ADHD meds and athletic performance

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    • #77049

      Hi All! My 15 year old son was just diagnosed with mild/moderate ADHD. Never got in trouble in school till puberty hit and he’s not all that bad, just hard for him to focus and some impulse control (i.e. talking too much or using his phone) and grades alipping. Could be worse, but we are considering medications to help him. Our concern is whether they will affect his athletic performance. He is an excellent athlete, really amazing with college coaches already looking at him. He is lived by his coaches (unlike his teachers). I have a suspicion that the “hyperfocus” aspect of ADHD helps him be a great athlete and we do NOT want to do anything to mess that up as it is a source of great pride and self esteem for him.

      So, does anyone know if the ADHD meds have an impact on the hyperfocus and athletic abilityy of a teen?
      Thank you all so so much for support and advice!!

    • #77074
      Penny Williams

      I would assume that increased focus and less impulsivity would be an asset in most athletics. If he loses his spark, he’s on too high of a dose or the wrong ADHD medication.

      Here’s more on ADHD medication:

      A Patient’s Primer on the Stimulant Medications Used to Treat ADHD

      ADDitude Community Moderator, Author & Mentor on Parenting ADHD, Mom to teen w/ ADHD, LDs, and autism

    • #80128

      Just maybe not worth it though because ADHD meds are almost always going to zap appetite, almost always make sleep harder, and likely will raise anxiety if given in excess dosages as well as exacerbate fatigue from sports (as is usually the case). Life is horrible and I’m not trying to be a jerk to you at all I PROMISE but I’m so thankful I wasn’t on ADHD meds after 7 years in cross country, 3 in soccer, 1 in basketball, 2 in baseball. The meds do not function well for me and many others when done with intense exercise sports (that high schools tend to push for and promote with all the record-setting and nonsense). It’s the child’s call, but if nothing else aim LOW DOSE i’m telling you LOW DOSE is the bomb with these meds. Too little I get it can be unreasonable but too high is not worth it if you can avoid it! I have to take high dose, but I’m not a fan and I prefer low-dose even though it doesn’t help nearly as much. Best wishes to you and your high schooler.

      P.S. watch for low testosterone, lipid imbalances, hypertension, growth over set periods of time and monitor caloric intake+sleeping. will go far in ADHD treatment.

    • #80636

      I created an account just to reply to this post. My young son is a great athlete and has been on Ritalin since kindergarten. It really does effect his play. We don’t usually give him medicine on weekends just for a break but when we do occasionally and he has a sporting event I think the calming focusing appears to slow him down. He’s not old enough to give an accurate assessment if I asked him.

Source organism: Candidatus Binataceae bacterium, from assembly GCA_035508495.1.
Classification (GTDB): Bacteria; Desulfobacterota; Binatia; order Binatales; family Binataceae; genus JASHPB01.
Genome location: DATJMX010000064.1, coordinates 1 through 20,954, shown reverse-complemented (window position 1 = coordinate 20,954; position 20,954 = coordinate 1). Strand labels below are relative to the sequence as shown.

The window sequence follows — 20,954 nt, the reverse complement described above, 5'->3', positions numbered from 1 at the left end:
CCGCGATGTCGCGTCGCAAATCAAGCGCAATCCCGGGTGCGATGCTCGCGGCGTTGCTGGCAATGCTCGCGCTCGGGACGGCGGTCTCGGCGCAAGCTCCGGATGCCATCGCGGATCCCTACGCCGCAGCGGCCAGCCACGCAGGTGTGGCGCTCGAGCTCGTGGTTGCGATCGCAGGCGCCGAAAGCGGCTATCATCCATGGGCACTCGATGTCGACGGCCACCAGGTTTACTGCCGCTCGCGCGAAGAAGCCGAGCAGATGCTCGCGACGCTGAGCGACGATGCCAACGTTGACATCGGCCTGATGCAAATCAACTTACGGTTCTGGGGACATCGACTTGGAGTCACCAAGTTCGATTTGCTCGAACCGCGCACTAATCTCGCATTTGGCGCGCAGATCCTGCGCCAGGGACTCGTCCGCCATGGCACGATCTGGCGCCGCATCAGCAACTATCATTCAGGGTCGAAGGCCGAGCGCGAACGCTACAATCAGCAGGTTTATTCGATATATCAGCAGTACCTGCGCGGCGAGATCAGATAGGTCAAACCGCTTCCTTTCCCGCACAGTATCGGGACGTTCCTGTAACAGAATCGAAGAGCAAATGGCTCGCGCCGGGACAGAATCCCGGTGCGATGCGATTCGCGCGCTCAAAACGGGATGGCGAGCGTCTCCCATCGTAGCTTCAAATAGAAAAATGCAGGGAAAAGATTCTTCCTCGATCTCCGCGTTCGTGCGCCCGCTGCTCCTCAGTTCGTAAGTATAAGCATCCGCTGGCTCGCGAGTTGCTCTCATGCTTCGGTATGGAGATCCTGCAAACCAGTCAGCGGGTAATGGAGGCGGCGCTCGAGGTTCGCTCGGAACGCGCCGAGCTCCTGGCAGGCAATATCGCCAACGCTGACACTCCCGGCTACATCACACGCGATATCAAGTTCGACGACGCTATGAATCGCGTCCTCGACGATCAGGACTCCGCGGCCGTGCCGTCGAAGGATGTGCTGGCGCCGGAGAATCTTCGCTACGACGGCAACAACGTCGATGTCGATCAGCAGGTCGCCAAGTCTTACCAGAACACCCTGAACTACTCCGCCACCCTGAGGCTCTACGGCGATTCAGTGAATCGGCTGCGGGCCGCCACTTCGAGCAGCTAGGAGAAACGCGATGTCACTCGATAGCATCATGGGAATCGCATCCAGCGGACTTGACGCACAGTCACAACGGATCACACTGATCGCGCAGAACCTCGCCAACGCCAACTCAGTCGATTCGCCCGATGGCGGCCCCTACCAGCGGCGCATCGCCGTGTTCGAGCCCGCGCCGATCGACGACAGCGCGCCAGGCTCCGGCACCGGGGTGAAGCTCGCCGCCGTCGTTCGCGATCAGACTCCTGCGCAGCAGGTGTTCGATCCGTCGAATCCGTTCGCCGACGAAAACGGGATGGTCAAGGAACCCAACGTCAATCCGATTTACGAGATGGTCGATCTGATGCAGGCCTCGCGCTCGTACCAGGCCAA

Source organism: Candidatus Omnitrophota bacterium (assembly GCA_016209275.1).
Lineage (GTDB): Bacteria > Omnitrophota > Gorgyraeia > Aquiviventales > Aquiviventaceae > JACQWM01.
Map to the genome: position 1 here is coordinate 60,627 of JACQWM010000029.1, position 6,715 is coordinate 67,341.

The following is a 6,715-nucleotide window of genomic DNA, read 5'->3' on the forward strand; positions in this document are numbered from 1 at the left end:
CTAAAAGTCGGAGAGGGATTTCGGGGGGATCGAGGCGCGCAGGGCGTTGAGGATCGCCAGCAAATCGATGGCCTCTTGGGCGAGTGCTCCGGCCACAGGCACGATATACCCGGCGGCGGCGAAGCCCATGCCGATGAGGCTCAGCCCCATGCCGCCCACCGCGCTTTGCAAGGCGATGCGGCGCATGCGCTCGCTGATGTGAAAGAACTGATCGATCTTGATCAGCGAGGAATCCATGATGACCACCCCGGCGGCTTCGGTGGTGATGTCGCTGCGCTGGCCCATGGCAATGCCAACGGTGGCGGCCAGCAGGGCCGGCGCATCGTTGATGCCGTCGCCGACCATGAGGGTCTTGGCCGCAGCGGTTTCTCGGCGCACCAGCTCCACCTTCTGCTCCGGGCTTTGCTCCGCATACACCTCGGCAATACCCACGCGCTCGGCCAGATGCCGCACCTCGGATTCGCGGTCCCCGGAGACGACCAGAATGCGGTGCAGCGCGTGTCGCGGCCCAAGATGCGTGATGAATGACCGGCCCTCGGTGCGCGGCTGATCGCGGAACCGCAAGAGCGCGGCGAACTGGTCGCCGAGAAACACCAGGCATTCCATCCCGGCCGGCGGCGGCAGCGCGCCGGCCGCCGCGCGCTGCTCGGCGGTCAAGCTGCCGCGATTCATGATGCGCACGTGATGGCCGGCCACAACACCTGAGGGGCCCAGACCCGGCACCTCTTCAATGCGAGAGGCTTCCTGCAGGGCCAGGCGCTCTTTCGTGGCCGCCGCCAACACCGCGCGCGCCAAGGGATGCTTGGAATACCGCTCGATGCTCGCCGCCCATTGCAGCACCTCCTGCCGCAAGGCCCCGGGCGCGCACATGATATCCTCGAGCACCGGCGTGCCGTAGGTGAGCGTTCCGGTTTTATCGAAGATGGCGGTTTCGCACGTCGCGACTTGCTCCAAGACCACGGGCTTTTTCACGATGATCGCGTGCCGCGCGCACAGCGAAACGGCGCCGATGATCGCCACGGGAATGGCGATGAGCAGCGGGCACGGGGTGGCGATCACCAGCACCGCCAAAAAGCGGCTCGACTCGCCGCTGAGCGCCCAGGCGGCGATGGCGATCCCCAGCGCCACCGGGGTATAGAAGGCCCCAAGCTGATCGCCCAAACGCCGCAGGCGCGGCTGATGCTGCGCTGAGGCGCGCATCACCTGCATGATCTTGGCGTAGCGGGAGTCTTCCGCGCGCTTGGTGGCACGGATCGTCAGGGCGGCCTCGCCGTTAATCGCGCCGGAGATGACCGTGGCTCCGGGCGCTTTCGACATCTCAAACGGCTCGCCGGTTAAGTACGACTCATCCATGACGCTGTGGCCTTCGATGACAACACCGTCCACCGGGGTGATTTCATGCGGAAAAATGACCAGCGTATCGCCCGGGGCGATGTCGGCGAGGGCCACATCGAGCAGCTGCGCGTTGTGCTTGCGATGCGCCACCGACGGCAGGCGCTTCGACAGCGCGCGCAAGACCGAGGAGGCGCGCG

I was recently diagnosed as an adult just skimmed over it forever with the symptoms always there. I do remember that sports was always a great way for me to focus and clear my head without medicine because it was the only time distractability and restlessness was gone. Now as an adult taking Ritalin I do see in myself that I don’t feel the “need” to workout as often as I used to. Before I would go to the gym just to clear my head and it would help with some of the cloudiness. Point being it appears to slow me down as well, at least from an athletic desire perspective but I’m not sure specifically as to performance.

      Long non answer but figured it was some relevant feedback to help guide your decision.

    • #80637

      Our almost 14 year old son has been on meds since he was 5 because his ADHD is more severe than what you’ve described. Around age 11 he became interested in basketball. I can tell you that being medicated (pretty high dosage) has not affected his being hyper focused on his sport at all. He is still just as obsessed as a kid could be really. And his appetite is perfectly normal now but was definitely lessened the first several years. Maybe since your son won’t need as high of a dosage his appetite won’t be affected as much as higher dosages.
      I also feel the need to interject that doing well in school is always more important than sports even when there is athleticism there. He may get injured and needs his education to fall back on.. therefore medication is certainly worth trying at least.

    • #80663

      My son (11) seems to perform better without them. I tried both ways- and I think the meds tend to make him too anxious, or overstimulated, or something. At first I thought it helped, but now I’m convinced he’s better without them.